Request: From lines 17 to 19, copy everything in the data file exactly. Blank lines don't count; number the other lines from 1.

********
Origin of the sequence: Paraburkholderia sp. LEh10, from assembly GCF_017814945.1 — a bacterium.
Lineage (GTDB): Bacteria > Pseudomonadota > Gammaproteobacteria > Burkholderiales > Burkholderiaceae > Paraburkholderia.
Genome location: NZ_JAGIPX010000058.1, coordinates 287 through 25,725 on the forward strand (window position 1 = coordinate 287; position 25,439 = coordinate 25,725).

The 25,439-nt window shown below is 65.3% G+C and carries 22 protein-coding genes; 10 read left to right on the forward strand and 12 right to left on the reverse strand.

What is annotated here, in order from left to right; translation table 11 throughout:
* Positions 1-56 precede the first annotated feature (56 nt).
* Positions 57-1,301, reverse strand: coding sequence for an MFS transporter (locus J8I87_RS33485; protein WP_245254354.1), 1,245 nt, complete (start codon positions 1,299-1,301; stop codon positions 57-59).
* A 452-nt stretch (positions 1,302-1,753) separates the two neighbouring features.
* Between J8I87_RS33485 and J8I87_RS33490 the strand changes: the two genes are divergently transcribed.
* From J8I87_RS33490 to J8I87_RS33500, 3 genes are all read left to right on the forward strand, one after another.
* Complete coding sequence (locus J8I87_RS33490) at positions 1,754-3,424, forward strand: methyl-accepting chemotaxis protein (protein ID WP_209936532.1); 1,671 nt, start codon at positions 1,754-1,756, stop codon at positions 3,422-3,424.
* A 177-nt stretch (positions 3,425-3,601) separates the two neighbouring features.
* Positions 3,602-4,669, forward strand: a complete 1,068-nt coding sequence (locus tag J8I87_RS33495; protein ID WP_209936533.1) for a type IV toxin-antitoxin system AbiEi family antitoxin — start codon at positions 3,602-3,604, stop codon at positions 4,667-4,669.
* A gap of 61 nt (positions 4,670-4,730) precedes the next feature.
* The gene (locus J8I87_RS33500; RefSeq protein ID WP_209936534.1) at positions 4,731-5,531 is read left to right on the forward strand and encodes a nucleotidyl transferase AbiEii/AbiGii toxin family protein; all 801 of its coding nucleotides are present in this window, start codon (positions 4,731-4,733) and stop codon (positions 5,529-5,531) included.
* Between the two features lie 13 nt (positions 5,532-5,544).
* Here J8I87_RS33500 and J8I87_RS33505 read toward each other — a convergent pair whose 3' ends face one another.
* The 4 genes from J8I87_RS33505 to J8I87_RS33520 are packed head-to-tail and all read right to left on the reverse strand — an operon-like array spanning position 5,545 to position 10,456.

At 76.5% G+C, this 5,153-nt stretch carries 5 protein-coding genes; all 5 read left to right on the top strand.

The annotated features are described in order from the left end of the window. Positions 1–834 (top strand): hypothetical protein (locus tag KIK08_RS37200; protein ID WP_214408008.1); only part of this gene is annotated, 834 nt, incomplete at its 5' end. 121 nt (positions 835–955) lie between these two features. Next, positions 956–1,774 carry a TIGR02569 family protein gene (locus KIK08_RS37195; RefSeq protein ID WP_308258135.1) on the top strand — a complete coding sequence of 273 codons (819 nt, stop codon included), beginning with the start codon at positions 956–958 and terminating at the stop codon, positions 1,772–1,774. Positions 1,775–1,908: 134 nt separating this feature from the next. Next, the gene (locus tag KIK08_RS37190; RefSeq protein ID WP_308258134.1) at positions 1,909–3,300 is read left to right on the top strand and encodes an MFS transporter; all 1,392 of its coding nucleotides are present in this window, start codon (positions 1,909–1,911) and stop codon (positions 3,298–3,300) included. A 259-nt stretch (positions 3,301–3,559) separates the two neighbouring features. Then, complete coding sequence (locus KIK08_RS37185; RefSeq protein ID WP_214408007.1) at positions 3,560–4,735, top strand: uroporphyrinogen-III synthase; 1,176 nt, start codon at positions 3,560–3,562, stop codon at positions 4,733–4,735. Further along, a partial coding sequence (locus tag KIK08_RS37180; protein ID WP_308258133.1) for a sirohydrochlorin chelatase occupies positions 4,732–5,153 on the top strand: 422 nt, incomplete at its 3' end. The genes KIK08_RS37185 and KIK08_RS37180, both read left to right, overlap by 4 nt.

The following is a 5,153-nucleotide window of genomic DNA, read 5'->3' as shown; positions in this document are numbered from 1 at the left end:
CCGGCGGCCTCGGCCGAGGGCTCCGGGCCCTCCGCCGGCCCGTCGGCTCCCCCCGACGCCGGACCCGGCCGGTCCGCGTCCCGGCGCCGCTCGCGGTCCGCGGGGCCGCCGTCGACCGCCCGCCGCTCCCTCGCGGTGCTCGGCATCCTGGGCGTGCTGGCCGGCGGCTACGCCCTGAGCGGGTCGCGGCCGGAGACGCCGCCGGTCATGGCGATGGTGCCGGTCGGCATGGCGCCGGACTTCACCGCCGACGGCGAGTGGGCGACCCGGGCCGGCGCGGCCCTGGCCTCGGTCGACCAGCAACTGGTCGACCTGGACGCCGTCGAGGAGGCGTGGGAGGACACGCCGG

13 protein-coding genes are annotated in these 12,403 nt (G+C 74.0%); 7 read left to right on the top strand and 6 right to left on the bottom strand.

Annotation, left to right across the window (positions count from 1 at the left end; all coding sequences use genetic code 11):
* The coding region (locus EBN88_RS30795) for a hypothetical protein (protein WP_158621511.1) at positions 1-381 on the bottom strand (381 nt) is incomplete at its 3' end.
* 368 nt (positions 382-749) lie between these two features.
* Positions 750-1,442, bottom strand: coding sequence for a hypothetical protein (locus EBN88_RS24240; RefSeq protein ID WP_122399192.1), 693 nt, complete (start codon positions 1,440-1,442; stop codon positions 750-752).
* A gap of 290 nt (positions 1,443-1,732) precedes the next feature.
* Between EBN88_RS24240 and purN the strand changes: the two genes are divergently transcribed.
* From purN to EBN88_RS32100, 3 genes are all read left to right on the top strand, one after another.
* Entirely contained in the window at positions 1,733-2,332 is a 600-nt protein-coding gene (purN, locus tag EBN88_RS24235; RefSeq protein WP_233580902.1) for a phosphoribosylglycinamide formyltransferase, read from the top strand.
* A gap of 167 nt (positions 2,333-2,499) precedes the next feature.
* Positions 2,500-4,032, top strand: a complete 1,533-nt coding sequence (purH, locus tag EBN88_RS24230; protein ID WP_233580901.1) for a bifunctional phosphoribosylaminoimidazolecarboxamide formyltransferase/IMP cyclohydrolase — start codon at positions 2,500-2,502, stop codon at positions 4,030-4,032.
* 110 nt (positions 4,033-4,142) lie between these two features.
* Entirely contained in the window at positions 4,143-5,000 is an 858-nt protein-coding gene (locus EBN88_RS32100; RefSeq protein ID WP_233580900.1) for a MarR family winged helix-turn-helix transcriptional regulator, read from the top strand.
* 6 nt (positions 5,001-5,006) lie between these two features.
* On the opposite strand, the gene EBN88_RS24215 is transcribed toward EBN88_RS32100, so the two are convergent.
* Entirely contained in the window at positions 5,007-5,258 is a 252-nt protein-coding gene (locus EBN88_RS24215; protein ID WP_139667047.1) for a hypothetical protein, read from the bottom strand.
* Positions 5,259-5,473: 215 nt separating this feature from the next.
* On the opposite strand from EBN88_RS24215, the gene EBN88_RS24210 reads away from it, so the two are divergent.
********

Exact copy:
* Here J8I87_RS33500 and J8I87_RS33505 read toward each other — a convergent pair whose 3' ends face one another.
* The 4 genes from J8I87_RS33505 to J8I87_RS33520 are packed head-to-tail and all read right to left on the reverse strand — an operon-like array spanning position 5,545 to position 10,456.

At 76.5% G+C, this 5,153-nt stretch carries 5 protein-coding genes; all 5 read left to right on the top strand.